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RE: architecture question

From: Vinoski, Stephen <VINOSKI@iona.com>
Date: Wed, 20 Mar 2002 18:16:00 -0500
Message-ID: <4F4A31A61D72604FAF84C29C8EA284810939E7@amereast-ems1.IONAGLOBAL.COM>
To: "Tim Coote" <tim@coote.org>
Cc: <www-ws-arch@w3.org>
Hi Tim,

I understand the issues around distributed heterogeneous integration
extremely well, given that that's squarely where IONA's products are
targeted. Addressing all the concerns you mention below about service
characteristics has more to do with ontology than it does with
architecture, like I said before. The architecture we're working on in
this Working Group won't, for example, be able to guarantee that all
parties providing a particular type of web service agree on all the
terminology, units of measurement, etc. implicit in their services.
We're working on horizontal issues in this Working Group, but such
ontology issues are normally worked by standards groups focused on
industry verticals.

--steve

> -----Original Message-----
> From: Tim Coote [mailto:tim@coote.org]
> Sent: Wednesday, March 20, 2002 5:17 PM
> To: Vinoski, Stephen
> Cc: www-ws-arch@w3.org
> Subject: Re: architecture question
> 
> 
> Hi Steve
> 
> I suppose that it's possible to describe these services as 
> just different
> services, but that still won't capture the service level 
> characteristics.
> Won't using differing ontologies  mean that every 
> representation of a real
> world entity would be different as it would have different 
> qualities of
> currency (how out of date the representation is), accuracy (difference
> between representation value and real world value), precision 
> (how much
> information about the real world entity can be captured), 
> consistency (if I
> navigate to the same entity through different routes how 
> similar are the
> representations), performance (how long do I wait for a 
> response before I
> can assume that the service won't deliver an answer), availability (is
> information about this entity always there), etc?
> 
> It doesn't feel right that different representations of an 
> entity should be
> entirely distinct. Is that the intention, and mapping between 
> services and
> consumers is an exercise for the implementer? doesn't this 
> make automated
> discovery pointless.
> 
> If these (and other) dimensions are not described, what 
> should the user of a
> service assume about  them? And who picks up the bill when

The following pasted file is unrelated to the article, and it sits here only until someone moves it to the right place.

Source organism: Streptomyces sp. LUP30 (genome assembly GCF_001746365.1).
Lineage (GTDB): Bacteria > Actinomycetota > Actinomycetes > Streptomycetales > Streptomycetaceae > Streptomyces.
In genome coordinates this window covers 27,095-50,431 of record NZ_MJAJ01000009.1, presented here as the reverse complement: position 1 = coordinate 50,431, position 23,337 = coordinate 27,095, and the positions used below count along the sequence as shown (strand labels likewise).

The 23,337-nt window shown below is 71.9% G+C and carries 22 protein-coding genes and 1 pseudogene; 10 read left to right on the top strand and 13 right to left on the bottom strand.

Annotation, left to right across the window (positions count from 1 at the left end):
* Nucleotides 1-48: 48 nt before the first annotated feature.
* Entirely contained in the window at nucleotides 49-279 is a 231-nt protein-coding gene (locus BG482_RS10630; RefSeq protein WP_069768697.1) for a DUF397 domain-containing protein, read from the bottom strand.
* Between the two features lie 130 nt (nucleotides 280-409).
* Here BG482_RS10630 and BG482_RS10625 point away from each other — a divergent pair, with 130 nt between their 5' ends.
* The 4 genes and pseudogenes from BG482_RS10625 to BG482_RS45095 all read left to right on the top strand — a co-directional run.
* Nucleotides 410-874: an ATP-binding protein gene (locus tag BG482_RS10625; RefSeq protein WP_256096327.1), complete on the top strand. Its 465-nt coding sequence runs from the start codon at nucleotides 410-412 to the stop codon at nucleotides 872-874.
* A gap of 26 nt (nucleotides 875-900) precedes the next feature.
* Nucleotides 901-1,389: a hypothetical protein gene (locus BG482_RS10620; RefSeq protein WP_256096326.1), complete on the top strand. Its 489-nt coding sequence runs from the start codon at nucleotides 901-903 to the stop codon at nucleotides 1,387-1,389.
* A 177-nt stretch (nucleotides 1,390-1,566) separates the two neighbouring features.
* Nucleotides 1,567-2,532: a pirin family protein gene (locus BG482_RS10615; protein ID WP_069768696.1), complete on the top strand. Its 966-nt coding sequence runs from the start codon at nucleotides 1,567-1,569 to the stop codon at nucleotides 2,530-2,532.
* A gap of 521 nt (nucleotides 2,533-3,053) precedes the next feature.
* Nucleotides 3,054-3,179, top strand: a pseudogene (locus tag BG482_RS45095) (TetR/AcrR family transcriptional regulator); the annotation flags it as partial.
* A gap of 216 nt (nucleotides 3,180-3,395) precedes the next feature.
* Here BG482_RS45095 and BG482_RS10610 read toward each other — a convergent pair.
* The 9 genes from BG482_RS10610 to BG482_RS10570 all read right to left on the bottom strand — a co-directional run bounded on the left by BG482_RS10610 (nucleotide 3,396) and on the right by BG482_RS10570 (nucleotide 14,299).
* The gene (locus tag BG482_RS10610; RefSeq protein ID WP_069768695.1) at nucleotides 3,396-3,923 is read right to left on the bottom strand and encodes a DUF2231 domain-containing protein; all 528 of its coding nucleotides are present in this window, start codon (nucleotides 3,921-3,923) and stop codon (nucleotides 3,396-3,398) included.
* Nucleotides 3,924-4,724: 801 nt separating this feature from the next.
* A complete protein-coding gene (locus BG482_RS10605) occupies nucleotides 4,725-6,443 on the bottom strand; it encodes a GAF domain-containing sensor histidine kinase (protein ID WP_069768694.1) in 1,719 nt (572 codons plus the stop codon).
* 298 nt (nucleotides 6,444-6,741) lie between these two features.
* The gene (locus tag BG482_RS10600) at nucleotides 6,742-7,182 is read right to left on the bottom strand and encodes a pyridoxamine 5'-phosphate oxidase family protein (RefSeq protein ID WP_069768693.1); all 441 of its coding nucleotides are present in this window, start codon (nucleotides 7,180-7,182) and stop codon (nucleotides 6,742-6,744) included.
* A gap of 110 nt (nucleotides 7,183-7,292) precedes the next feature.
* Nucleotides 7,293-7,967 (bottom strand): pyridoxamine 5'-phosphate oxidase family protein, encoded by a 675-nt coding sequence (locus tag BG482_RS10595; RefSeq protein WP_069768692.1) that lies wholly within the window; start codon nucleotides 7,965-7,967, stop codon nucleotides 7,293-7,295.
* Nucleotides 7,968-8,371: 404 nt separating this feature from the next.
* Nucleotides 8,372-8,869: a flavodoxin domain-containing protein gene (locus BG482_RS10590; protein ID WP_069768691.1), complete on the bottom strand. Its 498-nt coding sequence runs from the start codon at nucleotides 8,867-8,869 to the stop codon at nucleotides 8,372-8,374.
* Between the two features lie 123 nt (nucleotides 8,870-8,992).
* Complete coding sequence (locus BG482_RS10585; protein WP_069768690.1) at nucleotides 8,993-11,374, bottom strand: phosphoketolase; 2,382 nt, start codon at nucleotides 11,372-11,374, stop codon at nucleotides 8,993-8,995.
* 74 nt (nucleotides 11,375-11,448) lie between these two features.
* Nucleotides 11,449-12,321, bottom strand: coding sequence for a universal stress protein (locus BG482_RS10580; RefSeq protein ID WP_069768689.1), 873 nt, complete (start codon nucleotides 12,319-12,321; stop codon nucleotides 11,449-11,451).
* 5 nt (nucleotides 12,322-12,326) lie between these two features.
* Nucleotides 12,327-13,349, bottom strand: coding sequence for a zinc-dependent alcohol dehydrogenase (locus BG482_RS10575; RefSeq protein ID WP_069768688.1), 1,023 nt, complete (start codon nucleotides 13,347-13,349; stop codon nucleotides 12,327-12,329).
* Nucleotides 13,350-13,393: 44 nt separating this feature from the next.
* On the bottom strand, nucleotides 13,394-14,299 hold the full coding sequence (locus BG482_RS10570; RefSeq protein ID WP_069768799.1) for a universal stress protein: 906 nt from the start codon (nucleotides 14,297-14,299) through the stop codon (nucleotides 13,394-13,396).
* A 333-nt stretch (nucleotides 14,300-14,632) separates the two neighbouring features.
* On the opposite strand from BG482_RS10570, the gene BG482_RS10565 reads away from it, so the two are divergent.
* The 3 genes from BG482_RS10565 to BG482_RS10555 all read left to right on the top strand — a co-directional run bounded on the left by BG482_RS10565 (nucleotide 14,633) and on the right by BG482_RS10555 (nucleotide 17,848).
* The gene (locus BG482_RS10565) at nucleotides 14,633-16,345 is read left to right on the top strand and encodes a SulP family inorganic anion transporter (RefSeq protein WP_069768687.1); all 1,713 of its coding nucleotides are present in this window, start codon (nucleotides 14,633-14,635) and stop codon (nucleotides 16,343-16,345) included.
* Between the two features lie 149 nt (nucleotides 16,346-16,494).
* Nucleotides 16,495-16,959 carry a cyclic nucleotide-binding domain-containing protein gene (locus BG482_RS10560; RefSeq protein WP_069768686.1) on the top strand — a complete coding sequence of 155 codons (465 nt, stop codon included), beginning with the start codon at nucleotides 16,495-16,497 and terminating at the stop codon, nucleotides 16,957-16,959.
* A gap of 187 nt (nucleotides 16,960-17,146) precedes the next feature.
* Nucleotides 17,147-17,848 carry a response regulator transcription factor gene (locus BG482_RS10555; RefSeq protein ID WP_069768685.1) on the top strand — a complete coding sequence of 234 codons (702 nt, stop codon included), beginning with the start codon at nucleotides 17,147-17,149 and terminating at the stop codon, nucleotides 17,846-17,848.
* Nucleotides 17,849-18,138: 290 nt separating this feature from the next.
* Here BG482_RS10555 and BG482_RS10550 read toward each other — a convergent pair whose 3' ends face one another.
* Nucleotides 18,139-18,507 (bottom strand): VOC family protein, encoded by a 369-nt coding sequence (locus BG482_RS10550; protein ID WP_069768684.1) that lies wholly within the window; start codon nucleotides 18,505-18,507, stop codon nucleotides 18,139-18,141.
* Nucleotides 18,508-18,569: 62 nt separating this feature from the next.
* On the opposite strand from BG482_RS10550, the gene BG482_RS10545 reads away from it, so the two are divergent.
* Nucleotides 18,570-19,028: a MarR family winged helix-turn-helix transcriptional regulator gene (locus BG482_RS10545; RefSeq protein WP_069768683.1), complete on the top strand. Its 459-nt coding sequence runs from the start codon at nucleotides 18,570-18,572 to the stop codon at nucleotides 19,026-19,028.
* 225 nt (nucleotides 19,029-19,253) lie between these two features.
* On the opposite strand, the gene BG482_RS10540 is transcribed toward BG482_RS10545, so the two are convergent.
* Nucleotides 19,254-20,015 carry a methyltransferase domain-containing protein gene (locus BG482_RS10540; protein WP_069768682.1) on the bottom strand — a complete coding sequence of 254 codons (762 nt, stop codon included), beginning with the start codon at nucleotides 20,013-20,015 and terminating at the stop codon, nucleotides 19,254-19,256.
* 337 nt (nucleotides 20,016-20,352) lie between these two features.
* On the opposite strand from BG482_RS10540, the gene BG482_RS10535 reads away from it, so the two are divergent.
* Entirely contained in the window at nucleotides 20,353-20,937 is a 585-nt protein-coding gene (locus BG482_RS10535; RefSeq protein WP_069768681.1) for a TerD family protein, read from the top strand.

> the assumptions
> are wrong (maybe out of scope, but at the front of most 
> business managers
> I'm sure).
> 
> These are not application architecture issues (where the 
> environment is
> pretty homogeneous), but they do take a lot of energy when 
> defining what I
> would call technical architectures (eg POSIX.23 and 
> subsequent work at large
> systems integrators), where the focus is binding together 
> (often very old)
> islands of IT into a coherent whole for an enterprise.
> 
> tc
> ----- Original Message -----
> From: "Vinoski, Stephen" <VINOSKI@iona.com>
> To: "Tim Coote" <tim@coote.org>
> Cc: <www-ws-arch@w3.org>
> Sent: Wednesday, March 20, 2002 8:37 PM
> Subject: RE: architecture question
> 
> 
> Hi Tim,
> 
> The problems in your example are problems of semantics and 
> ontology, not
> strictly problems of architecture. You might want to look at the
> recently-published Web Ontology Requirements working draft 
> [1] to see if
> it's addressing your concerns.
> 
> [1] http://www.w3.org/TR/2002/WD-webont-req-20020307/
> 
> --steve
> 
> > -----Original Message-----
> > From: Tim Coote [mailto:tim@coote.org]
> > Sent: Wednesday, March 20, 2002 1:30 PM
> > To: David Booth
> > Cc: www-ws-arch@w3.org
> > Subject: Re: architecture question
> >
> >
> > Hi David
> > A typical example here would be the current account systems 
> of most UK
> > clearing banks whose 'current balance' is actually the amount
> > in the account
> > after yesterday's transactions have been applied and don't 
> know about
> > anything that has already happened today, or what
> > transactions were queued
> > up to be applied today.  These systems may also assume that
> > they will only
> > be interrogated between 8am and 8pm, the currency is assumed,
> > not explicit,
> > the applications have no real service levels for response
> > times, and they
> > can show confidential information that is expected to be 
> filtered and
> > interpreted by an employee.
> >
> > I think that my fear is that there'll be a different set of
> > assumptions for
> > each company's web services and that it won't be possible to
> > capture these
> > within the discovery protocols so that discovery will not be
> > automatic and
> > the interoperability challenges will be of a similar size 
> to those of
> > implementing EDI, but with an even larger legal bickering
> > process over who's
> > responsible for errors.
> >
> > tc
> > ----- Original Message -----
> > From: "David Booth" <dbooth@w3.org>
> > To: "Tim Coote" <tim@coote.org>; <www-ws-arch@w3.org>
> > Sent: Wednesday, March 20, 2002 4:21 PM
> > Subject: Re: architecture question
> >
> >
> > > Tim,
> > >
> > > At 12:50 PM 3/20/2002 +0000, Tim Coote wrote:
> > > >The biggest challenges tend to come from very old
> > assumptions (~20 years
> > > >old) in line of business applications.
> > >
> > > Can you elucidate?   What are some of these assumptions?
> > >
> > >
> > > David Booth
> > > W3C Fellow / Hewlett-Packard
> > > Telephone: +1.617.253.1273
> > >
> > >
> >
> >
> 
> 
> 
Received on Wednesday, 20 March 2002 18:16:33 GMT

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